16. Results of bone conduction following surgery for chronic ear disease.

    PubMed

    Vartiainen, E; Seppä, J

    1997-01-01

    Preoperative and postoperative bone conduction thresholds were compared in 181 chronic ears operated on over a 5-year period between 1990 to 1994. In the majority (92%) of cases the bone conduction thresholds remained unchanged (+/-10 dB). Nine ears (5%) showed better thresholds after surgery, with improvements ranging from 11 dB to 25 dB. This improvement was especially noted in ears with severe tympanic pathology. One ear with a large labyrinthine fistula became totally deaf after surgery. In 5 ears (3%) bone-conduction thresholds deteriorated, but remained measurable at all frequencies tested. In these latter cases this impairment ranged from 11 dB to 27 dB. Cholesteatomatous ears having intact ossicular chains were found to be at the highest risk of inner ear damage when "canal wall-down" mastoidectomies were performed. Methods for prevention of sensorineural hearing loss following chronic ear surgery are discussed. PMID:9332894

  17. Ear tube surgery - what to ask your doctor

    MedlinePlus

    ... this page: //medlineplus.gov/ency/patientinstructions/000220.htm Ear tube surgery - what to ask your doctor To ... enable JavaScript. Your child is being evaluated for ear tube insertion. This is the placement of tubes ...

  18. Middle Ear Infection (Chronic Otitis Media) and Hearing Loss

    MedlinePlus

    ... You Middle Ear Infection (Chronic Otitis Media) and Hearing Loss Middle Ear Infection (Chronic Otitis Media) and Hearing ... learning important speech and language skills. Types of hearing loss Conductive hearing loss is a form of hearing ...

  19. Endoscopic Management of Middle Ear and Temporal Bone Lesions.

    PubMed

    Isaacson, Brandon; Nogueira, João Flávio

    2016-10-01

    Tantamount to the management of temporal bone neoplasms is the ability to visualize the pathology and its relationship with the numerous critical structures housed therein. Transcanal endoscopic ear surgery provides the surgeon with an unparalleled view of the entire middle ear. This article presents the latest information on the usefulness of transcanal endoscopic ear surgery in the management of middle ear and temporal bone neoplasms. PMID:27468636

  20. The Role of Immittance Audiometry in Detecting Middle Ear Disease

    PubMed Central

    Jacobson, John T.

    1981-01-01

    Immittance audiometry is an objective technique which evaluates middle ear function by three procedures: static immittance, tympanometry, and the measurement of acoustic reflex threshold sensitivity. This article discusses the technique's ability to identify middle ear effusion, the single leading ear disease in children. A comparison of immittance screening and traditional pure tone audiometry was conducted on 311 school aged children. The results of this study reveal the superiority of immittance audiometry in detecting middle ear pathology. PMID:21289666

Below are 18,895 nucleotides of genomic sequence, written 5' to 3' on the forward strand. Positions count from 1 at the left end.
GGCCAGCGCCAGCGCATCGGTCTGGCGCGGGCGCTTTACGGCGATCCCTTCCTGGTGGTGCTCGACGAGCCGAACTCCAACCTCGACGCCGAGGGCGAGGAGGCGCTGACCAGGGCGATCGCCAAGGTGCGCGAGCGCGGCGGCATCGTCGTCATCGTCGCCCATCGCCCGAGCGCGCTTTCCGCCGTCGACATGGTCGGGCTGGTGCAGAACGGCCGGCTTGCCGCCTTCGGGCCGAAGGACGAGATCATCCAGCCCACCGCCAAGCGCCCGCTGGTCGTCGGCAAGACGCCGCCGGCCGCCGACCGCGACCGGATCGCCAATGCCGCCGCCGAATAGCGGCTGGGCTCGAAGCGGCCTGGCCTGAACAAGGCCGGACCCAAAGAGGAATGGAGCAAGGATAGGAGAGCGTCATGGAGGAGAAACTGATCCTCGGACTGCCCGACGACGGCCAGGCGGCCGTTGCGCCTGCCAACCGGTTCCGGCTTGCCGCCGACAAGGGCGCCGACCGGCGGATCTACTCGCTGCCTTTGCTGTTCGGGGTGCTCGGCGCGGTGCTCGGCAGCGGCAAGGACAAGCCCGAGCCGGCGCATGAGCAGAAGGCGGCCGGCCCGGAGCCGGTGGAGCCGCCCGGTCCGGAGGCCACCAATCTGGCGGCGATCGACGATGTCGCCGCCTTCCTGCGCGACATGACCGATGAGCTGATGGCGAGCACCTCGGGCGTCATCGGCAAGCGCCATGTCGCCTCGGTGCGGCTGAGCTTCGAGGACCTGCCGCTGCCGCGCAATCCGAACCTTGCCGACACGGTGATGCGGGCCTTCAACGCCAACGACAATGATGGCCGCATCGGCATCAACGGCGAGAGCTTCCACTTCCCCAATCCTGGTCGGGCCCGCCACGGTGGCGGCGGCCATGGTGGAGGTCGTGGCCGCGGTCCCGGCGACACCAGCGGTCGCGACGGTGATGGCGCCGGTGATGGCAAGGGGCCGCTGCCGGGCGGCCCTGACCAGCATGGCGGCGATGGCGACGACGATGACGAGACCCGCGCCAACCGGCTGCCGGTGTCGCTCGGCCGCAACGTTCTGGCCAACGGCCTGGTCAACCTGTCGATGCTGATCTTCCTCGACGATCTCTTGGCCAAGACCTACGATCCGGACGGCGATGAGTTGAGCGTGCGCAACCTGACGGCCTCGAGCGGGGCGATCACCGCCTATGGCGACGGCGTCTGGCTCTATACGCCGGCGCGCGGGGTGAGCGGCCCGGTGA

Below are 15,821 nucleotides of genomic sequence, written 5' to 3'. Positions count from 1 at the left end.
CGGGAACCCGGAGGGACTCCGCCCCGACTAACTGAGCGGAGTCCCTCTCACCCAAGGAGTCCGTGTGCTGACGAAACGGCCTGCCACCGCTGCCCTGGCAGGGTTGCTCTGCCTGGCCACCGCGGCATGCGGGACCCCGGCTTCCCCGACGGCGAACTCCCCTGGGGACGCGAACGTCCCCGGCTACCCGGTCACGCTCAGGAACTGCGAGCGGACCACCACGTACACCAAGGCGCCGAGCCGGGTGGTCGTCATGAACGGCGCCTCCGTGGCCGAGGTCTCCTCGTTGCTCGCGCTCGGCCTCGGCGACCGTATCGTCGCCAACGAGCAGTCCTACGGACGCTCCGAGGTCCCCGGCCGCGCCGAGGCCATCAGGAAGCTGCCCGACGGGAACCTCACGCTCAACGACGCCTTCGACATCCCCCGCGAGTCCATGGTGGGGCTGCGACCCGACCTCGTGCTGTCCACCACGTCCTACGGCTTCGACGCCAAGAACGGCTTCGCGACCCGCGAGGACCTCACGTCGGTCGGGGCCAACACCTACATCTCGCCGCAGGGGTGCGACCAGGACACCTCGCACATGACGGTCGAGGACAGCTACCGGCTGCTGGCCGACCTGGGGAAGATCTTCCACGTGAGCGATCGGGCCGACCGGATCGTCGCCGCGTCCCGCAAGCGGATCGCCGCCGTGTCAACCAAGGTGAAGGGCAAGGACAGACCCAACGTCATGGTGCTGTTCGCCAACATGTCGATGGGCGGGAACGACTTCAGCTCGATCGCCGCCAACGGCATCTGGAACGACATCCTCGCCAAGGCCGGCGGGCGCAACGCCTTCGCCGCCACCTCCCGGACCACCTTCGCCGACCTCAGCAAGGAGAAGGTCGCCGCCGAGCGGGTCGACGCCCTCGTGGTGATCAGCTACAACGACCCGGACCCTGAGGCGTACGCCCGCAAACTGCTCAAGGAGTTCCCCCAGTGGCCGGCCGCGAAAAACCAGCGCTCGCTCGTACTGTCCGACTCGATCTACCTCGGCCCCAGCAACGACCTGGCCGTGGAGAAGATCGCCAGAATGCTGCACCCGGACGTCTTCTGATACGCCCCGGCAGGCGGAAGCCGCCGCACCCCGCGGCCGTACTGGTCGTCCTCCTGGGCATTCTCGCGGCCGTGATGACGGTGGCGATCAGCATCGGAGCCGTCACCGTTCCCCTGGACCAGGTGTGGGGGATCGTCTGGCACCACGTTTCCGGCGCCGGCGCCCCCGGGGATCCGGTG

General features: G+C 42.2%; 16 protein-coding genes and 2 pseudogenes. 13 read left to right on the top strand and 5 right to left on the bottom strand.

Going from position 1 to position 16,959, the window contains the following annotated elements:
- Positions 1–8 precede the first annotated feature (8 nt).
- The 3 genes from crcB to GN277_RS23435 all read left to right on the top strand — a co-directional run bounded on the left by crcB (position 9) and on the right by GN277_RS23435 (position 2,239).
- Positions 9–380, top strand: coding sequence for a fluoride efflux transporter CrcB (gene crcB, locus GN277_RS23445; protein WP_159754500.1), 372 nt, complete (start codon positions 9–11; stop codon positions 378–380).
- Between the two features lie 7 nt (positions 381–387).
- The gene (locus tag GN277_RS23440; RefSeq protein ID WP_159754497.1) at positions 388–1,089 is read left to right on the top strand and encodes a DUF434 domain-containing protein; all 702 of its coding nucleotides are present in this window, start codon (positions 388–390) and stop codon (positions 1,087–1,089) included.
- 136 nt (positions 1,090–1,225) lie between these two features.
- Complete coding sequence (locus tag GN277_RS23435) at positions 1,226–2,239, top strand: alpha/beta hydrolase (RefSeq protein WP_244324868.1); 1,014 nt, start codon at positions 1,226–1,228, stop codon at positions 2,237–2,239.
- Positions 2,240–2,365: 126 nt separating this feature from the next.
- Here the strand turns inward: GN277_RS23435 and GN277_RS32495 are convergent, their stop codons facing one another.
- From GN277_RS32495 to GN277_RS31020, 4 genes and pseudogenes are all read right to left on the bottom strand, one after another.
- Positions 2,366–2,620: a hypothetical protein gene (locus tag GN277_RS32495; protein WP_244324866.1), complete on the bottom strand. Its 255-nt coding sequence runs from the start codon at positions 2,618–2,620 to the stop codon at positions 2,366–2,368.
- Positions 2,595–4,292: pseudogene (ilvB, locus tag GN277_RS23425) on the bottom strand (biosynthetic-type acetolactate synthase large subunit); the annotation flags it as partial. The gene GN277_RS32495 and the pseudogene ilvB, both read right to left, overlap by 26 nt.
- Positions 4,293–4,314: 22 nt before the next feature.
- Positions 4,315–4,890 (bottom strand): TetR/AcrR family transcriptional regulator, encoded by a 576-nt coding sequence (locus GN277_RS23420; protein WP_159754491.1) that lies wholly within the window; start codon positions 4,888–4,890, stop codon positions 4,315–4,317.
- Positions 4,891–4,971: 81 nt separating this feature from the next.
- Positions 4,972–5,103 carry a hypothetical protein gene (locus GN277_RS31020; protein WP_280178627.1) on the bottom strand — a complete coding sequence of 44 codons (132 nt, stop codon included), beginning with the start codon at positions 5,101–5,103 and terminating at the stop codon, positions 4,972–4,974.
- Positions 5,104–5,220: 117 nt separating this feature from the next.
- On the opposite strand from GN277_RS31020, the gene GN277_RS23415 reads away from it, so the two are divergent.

1. How to Prevent Painful Swimmer's Ear

    MedlinePlus

    ... Related MedlinePlus Health Topics Children's Health Ear Infections Water Safety (Recreational) About MedlinePlus Site Map FAQs Contact Us Get email updates Subscribe to RSS Follow us Disclaimers Copyright Privacy Accessibility Quality Guidelines Viewers & Players MedlinePlus Connect for EHRs For ...

  2. "Hot Tub Rash" and "Swimmer's Ear" (Pseudomonas)

    MedlinePlus

    Facts About “Hot Tub Rash” and “Swimmer’s Ear” (Pseudomonas) What is Pseudomonas and how can it affect me? Pseudomonas (sue-doh- ... a major cause of infections commonly known as “hot tub rash” and “swimmer’s ear.” This germ is ...

  3. Ear biometric recognition using local texture descriptors

    NASA Astrophysics Data System (ADS)

    Benzaoui, Amir; Hadid, Abdenour; Boukrouche, Abdelhani

    2014-09-01

    Automated personal identification using the shape of the human ear is emerging as an appealing modality in biometric and forensic domains. This is mainly due to the fact that the ear pattern can provide rich and stable information to differentiate and recognize people. In the literature, there are many approaches and descriptors that achieve relatively good results in constrained environments. The recognition performance tends, however, to significantly decrease under illumination variation, pose variation, and partial occlusion. In this work, we investigate the use of local texture descriptors, namely local binary patterns, local phase quantization, and binarized statistical image features for robust human identification from two-dimensional ear imaging. In contrast to global image descriptors which compute features directly from the entire image, local descriptors representing the features in small local image patches have proven to be more effective in real-world conditions. Our extensive experimental results on the benchmarks IIT Delhi-1, IIT Delhi-2, and USTB ear databases show that local texture features in general and BSIF in particular provide a significant performance improvement compared to the state-of-the-art.

  4. Evolution: Fossil Ears and Underwater Sonar.

    PubMed

    Lambert, Olivier

    2016-08-22

    A key innovation in the history of whales was the evolution of a sonar system together with high-frequency hearing. Fossils of an archaic toothed whale's inner ear bones provide clues for a stepwise emergence of underwater echolocation ability. PMID:27554653

  5. Getting Teens to Read with Their Ears

    ERIC Educational Resources Information Center

    Fues, Marianne Cole

    2009-01-01